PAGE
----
The words tumble around each other in a naturalistic state of impetuosity but still speak clearly, while the piece's musical evolution mirrors that of many social movements. The beginning has a few lone voices in the wilderness that gather motivic momentum - though fitfully - in a journey that's anything but smooth. My first encounter with the piece left me feeling a bit lost. Now, Statement to the Court emerges as a rich, distinctive piece by a composer who is creating one arresting work after another and shows no signs of peaking.
The compulsively avant-garde John Cage was anything but folksy, but nonetheless based his 1979 Hymn and Variations on two hymns by William Billings that are splintered according to various prescribed musical formulas. You heard a series of notes with an audible kinship to each other, often devoid of their linear musical progression. The experience was similar to an eye exam: You peer at some familiar object, switching lenses, colors, and eyes. Once you got the hang of Cage, you were ready for the piece to be over, but that's where the beauty of the Crossing's singing made the piece nearly irresistible.
The new name here was Ted Hearne, a student of David Lang's, represented on the program by the 2010 Privilege and 2012 Ripple. Lang-style word collisions were evident. Hearne is still finding his voice and, to judge from his best-known piece, Katrina Songs, is looking for it in both classical and pop genres.
Based on words taken from one of the Iraq war logs, Ripple felt experimental, so splintered as to lose its message in the process. Privilege is a song cycle with penetrating verses by Hearne and David Simon, some of them coming off like enigmatic urban haiku, but most hauntingly in a song about apartheid titled "We Cannot Leave," full of long-held notes and descriptive effects as the so-called freedom train is leaving the song's protagonist behind.
Mendelssohn Club's concert was dominated by its venue, the Cathedral Basilica of SS. Peter and Paul, whose acoustics were good for the unaccompanied chamber choir version of Choral Arts Society a few weeks back. But each end of the much-larger Mendelssohn Club seemed unable to hear the other. In unaccompanied passages of Bruckner's Mass No. 2, the choir drifted from its original pitch, so much that when accompanying instruments did come in, the entry was hardly seamless. Frustrating!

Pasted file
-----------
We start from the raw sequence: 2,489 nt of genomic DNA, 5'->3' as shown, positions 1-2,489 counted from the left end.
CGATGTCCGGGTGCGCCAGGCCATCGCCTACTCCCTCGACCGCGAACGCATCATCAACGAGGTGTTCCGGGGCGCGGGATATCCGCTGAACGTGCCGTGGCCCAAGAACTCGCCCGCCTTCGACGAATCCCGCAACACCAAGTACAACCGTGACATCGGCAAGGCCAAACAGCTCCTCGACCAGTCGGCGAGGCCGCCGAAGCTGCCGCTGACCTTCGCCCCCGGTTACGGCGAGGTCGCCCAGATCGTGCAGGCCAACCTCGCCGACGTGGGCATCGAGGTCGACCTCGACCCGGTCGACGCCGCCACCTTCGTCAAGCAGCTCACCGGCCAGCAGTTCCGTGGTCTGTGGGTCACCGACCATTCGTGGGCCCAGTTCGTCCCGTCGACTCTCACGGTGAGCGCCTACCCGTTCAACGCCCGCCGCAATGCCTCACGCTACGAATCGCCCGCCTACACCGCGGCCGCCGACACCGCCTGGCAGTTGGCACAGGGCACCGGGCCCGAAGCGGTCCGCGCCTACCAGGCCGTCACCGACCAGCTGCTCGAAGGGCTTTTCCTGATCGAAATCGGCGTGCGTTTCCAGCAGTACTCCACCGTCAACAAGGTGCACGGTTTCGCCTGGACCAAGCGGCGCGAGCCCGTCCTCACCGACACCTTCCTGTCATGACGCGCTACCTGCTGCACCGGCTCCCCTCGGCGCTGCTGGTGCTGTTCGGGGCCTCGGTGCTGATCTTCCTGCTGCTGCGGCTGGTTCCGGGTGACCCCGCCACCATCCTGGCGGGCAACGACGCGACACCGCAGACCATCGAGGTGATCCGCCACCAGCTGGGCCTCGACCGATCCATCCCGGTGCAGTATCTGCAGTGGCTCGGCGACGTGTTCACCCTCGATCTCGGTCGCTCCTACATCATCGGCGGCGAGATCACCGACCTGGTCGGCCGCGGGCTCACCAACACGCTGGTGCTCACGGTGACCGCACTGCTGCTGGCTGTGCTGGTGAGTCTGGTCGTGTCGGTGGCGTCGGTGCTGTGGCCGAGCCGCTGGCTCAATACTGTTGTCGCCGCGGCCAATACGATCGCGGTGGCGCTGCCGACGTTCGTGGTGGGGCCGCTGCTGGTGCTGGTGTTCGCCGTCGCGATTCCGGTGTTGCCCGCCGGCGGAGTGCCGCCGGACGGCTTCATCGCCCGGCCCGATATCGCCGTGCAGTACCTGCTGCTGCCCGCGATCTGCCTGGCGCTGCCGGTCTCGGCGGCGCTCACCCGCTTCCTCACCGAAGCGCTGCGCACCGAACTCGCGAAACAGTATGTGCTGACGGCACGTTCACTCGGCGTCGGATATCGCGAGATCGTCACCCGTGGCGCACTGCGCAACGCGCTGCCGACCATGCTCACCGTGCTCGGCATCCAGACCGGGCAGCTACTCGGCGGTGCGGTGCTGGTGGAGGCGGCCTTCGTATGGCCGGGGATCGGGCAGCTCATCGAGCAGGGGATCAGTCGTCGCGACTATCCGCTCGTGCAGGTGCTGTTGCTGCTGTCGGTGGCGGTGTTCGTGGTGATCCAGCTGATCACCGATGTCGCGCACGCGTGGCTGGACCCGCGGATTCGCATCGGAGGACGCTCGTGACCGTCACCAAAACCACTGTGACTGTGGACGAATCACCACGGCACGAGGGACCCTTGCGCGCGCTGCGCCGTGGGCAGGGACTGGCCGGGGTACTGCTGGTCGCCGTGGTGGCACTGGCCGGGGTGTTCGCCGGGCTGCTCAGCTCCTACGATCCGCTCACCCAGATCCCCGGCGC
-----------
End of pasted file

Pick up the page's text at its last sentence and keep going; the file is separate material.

Moran's Angele Dei was newly written for the space, and had two other conductors joining director Alan Harler to keep dispersed singers and instrumentalists in line, allowing pointillistic antiphony among singers to make a splendid, impressive effect. But even Moran's 2011 Trinity Requiem (written for the 10th anniversary of 9/11) is a piece with a soothing exterior but a highly personal rhetorical handling of the text underneath. Here, the wash of choral sound significantly masked the piece's content.
The majesty of the building combined with canny presentation - in the Requiem, the sonorous, cohesive Philadelphia Boys Choir began in the loft and proceeded up the main aisle - created a pleasant event. But future choirs should carefully consider what works here.
Contact music critic David Patrick Stearns at firstname.lastname@example.org.